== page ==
Sunday, May 03, 2009

Weekend Journal

From the Summer of 1991 until sometime in 2002 I read the Wall Street Journal almost every day. I am not really in the business world anymore, and aside from my aspirations to own and manage some investment property I don't see myself doing anything in life that would require me to know the contents of the Journal. But sometime around 1993 or 1994 they began printing a special section on Fridays called "The Weekend Journal". Along with their classic Christmas editorials, the "Weekend Jornal" makes the price of a subscription worthwhile.

Consider the issue of May 2-3: A full page article on the joys of sleeper cars, lasting marriage, champagne, and sunsets that was so good Anselm Samuel, upon my reading it to him, said he wanted to clip out of the paper and save it forever.

Another full page article article on the growth in cook book sales contains these sentences: "Specializing in such life-threatening dishes as deep-fried macaroni and cheese and bread pudding made from Krispy Kreme doughnuts, Ms. Dean is high voltage Dixie kitsch, a cartoon version of the kind of brassy, boozy aunt the other aunts always refer to as a "hoot"" and "Cookbooks like this invite you to fantasize about the kind of life in which instead of picking up a carton of supermarket pasta salad on the way home from work, you trip off to the greenmarket every morning with a string bag, maintain a flourishing herb garden, and are on a first name basis with a goat farmer."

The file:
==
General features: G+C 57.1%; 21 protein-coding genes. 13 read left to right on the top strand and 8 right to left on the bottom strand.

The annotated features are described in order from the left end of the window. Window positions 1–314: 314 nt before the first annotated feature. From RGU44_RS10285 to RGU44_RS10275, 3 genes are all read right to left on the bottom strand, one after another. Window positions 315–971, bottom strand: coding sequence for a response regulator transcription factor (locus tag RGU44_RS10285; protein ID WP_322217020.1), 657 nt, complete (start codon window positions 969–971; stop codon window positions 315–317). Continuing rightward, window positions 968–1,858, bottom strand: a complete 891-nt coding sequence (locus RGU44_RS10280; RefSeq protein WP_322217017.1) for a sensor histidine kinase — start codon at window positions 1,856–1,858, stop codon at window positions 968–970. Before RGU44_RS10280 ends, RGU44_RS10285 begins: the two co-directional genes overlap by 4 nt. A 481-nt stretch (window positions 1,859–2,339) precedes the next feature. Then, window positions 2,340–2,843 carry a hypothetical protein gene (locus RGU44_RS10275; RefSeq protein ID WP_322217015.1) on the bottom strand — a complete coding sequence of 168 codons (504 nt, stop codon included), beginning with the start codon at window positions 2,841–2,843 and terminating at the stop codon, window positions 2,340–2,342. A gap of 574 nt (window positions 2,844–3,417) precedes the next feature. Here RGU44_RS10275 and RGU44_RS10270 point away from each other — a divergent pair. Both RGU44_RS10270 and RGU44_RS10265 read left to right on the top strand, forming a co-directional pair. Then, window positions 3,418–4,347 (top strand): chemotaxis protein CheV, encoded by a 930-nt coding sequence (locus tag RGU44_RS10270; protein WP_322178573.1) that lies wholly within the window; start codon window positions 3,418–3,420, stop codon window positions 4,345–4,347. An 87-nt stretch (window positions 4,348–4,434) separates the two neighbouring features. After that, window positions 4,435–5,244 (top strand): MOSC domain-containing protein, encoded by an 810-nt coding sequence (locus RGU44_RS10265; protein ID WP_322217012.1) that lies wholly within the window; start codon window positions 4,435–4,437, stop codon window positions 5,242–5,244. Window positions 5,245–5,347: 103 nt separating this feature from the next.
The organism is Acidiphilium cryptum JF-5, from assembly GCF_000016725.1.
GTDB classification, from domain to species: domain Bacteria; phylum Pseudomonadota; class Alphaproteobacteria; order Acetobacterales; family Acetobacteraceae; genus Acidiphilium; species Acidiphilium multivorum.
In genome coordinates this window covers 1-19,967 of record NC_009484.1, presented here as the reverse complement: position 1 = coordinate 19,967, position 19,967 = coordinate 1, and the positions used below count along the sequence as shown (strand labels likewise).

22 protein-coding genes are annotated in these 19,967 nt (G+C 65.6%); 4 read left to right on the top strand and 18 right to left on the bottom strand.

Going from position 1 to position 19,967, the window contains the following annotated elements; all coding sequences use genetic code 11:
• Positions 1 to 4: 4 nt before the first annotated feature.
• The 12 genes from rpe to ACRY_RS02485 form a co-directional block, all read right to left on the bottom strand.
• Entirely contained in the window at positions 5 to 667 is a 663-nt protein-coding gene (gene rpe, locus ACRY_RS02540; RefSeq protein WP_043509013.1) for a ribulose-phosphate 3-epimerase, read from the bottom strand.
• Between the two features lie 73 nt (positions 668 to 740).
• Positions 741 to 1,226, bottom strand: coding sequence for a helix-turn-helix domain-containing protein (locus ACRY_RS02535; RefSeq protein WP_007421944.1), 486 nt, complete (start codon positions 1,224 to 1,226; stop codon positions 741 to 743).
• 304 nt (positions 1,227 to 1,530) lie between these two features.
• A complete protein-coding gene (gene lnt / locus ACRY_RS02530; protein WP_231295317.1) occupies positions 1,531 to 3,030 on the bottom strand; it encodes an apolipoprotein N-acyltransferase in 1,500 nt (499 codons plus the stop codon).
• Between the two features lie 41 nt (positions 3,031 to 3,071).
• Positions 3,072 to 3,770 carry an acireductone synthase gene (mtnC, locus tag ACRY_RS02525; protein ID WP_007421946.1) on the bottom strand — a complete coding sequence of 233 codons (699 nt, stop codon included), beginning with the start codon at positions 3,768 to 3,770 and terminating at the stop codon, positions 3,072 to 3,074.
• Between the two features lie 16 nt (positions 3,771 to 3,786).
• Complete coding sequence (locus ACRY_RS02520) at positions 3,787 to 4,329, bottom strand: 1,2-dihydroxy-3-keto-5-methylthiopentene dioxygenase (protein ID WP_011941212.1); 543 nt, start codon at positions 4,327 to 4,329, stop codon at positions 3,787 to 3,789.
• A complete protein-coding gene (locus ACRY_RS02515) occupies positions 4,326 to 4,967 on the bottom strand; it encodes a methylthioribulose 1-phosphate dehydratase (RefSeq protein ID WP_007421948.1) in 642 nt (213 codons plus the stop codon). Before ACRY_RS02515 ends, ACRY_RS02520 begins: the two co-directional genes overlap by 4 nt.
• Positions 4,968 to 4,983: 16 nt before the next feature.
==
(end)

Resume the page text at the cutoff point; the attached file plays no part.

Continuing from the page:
And there are articles on Swine flu and the history of pandemics, Broadway musicals, the Fragonard Panels, and modern classical music. It is just a great newspaper.

All of this writing is available on line now, but I read it to my son, he on the top bunk playing with Legos, I on the bottom bunk with the paper spread out before me, reading aloud like a reader in a cigar factory. Thankfully, unlike other newspapers, the Wall Street Journal is seeing readership increase and will continue to exist, at least for the foreseeable future, in its paper form.

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